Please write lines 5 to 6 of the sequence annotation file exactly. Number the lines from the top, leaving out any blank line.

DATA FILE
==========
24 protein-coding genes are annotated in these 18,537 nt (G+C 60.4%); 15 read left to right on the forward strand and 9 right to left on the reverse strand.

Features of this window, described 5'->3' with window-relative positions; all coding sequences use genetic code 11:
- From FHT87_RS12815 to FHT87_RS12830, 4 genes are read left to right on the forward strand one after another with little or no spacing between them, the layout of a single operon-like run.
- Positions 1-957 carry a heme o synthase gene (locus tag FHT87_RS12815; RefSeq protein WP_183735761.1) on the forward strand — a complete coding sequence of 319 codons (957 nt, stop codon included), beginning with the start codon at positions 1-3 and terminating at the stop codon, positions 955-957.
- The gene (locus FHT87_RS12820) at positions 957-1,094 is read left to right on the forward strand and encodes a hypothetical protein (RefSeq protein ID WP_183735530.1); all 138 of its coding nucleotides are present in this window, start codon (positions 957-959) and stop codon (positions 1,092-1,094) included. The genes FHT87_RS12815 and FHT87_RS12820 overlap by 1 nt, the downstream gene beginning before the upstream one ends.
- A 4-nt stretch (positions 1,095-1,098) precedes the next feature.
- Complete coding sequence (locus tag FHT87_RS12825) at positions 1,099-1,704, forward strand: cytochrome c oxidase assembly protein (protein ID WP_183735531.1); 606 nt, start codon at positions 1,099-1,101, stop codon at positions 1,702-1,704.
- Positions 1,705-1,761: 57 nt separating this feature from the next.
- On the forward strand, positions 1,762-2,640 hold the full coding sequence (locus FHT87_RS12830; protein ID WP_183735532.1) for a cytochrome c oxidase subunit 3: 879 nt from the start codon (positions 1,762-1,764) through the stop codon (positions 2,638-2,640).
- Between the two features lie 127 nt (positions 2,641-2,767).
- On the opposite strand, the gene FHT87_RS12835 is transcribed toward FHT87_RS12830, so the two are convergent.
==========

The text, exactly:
- The gene (locus FHT87_RS12820) at positions 957-1,094 is read left to right on the forward strand and encodes a hypothetical protein (RefSeq protein ID WP_183735530.1); all 138 of its coding nucleotides are present in this window, start codon (positions 957-959) and stop codon (positions 1,092-1,094) included. The genes FHT87_RS12815 and FHT87_RS12820 overlap by 1 nt, the downstream gene beginning before the upstream one ends.
- A 4-nt stretch (positions 1,095-1,098) precedes the next feature.